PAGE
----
Where cloud services are provided on a bespoke basis, they may be the subject of contractual negotiations between the Data Controller and Data Processor. In such instances a contract can be drawn up that unequivocally meets the requirements of the Act.
However, in many cases – even for quite large business deals – the contract for cloud services is set out in non-negotiable terms and conditions, or with very little scope for variation. If the cloud provider doesn’t offer terms and conditions that meet the Act’s requirements, there is little that can be done to get them added in.
Ideally, a Data Processor contract should also provide indemnity for the Data Controller against any costs resulting from the Data Processor’s failure to deliver. This isn’t a legal requirement, but makes sound commercial sense. The standard terms and conditions for cloud services almost inevitably exclude any indemnity for a failure of the service, of course.
This does not mean, however, that the Data Controller should accept the Data Processor’s terms uncritically. They should be examined carefully to ensure that no unacceptable risks are being taken. If there are gaps, it may be necessary to consider additional measures that should be taken on the customer side to compensate for any deficiencies in the terms and conditions on offer from the supplier.
One particular concern should be the likelihood that the cloud provider will subcontract delivery of parts of its service. The customer must be able to rely on the whole chain providing the necessary quality of service. Some of these links may be outside the UK or, more pertinently, outside the European Economic Area, which brings additional data protection considerations.
The following provides a quick checklist for issues that a Data Processor contract (or terms and conditions) with a cloud provider should, ideally, address if the application makes, or could make, any use of personal data. Please note that the list is not intended to be a complete or accurate description of the provisions that should be in a contract between a Data Controller and a cloud-based Data Processor, and some of the points may not be relevant in every case.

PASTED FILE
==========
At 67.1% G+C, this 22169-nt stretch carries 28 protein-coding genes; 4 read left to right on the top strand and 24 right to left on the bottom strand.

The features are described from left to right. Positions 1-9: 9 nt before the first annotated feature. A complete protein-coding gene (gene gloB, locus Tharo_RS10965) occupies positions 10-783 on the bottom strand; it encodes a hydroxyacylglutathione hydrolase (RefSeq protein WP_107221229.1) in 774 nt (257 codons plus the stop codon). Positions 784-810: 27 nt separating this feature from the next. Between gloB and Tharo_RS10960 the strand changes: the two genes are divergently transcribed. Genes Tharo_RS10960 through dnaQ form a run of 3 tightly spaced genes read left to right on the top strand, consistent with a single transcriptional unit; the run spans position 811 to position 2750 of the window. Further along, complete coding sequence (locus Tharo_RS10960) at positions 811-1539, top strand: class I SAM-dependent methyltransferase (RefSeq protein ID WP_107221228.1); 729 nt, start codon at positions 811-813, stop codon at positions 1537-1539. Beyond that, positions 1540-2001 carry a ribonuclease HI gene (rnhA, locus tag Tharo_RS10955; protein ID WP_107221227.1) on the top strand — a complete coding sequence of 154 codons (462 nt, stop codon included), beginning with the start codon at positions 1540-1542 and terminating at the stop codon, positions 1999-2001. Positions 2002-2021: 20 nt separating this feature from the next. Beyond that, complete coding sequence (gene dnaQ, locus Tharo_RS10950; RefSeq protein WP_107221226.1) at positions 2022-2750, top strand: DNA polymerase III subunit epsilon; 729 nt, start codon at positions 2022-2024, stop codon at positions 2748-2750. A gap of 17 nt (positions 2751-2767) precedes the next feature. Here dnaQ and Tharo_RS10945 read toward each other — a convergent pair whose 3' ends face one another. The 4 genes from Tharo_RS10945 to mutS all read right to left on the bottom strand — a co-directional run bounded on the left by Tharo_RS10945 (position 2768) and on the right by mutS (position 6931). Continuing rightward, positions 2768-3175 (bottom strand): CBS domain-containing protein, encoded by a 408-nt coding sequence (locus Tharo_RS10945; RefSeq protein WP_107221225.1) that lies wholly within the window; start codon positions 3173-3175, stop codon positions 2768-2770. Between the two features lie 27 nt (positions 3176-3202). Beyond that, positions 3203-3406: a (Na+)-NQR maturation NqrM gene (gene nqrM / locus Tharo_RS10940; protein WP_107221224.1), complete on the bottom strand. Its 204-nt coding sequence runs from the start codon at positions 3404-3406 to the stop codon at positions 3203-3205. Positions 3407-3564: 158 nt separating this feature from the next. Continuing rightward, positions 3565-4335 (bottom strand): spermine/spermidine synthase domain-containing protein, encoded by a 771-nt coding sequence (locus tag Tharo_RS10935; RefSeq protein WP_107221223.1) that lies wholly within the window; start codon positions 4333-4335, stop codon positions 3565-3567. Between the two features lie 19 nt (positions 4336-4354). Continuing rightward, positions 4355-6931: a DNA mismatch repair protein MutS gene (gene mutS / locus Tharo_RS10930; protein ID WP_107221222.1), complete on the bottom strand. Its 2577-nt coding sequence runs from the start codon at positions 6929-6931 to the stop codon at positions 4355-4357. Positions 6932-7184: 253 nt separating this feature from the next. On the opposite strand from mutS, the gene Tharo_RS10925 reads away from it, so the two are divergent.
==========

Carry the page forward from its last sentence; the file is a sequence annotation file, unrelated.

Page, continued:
1) Is it clear that the customer is a Data Controller and the cloud provider is a Data Processor?
2) Is it clear what processing the cloud provider is expected, or entitled, to carry out on the Data Controller’s data?
3) Is it explicit that all the customer’s data supplied is confidential (unless it is legitimately in the public domain), and that the cloud provider is not to misuse the data or disclose it without the Data Controller’s consent, or retain it after the contract ends or the Data Controller stops using the service?
4) Does the cloud provider have effective security (including technical measures, and measures to underwrite the probity of staff), and can the Data Controller audit this effectively?
8) Does the cloud provider indemnify the Data Controller for any costs incurred in putting right breaches of data protection brought about deliberately or negligently by the cloud provider (ideally including costs of reassuring affecting individuals, even if this is not legally required)?
9) Is the cloud provider required not to do anything that would put the Data Controller in breach of the Data Protection Act 1998?
10) Is the cloud provider required to promptly forward to the Data Controller all subject access requests and complaints about any of the processing that they may receive in error?
11) Is the cloud provider required not to process the data, or allow it to be processed, outside the European Economic Area (alternatively not to do so without the Data Controller’s prior consent)?
12) Is the cloud provider required not to subcontract any processing (alternatively not to do so without the Data Controller’s prior consent)?
2 Data controllers and data processors: what the difference is and what the governance implications are, available on the Information Commissioner’s website.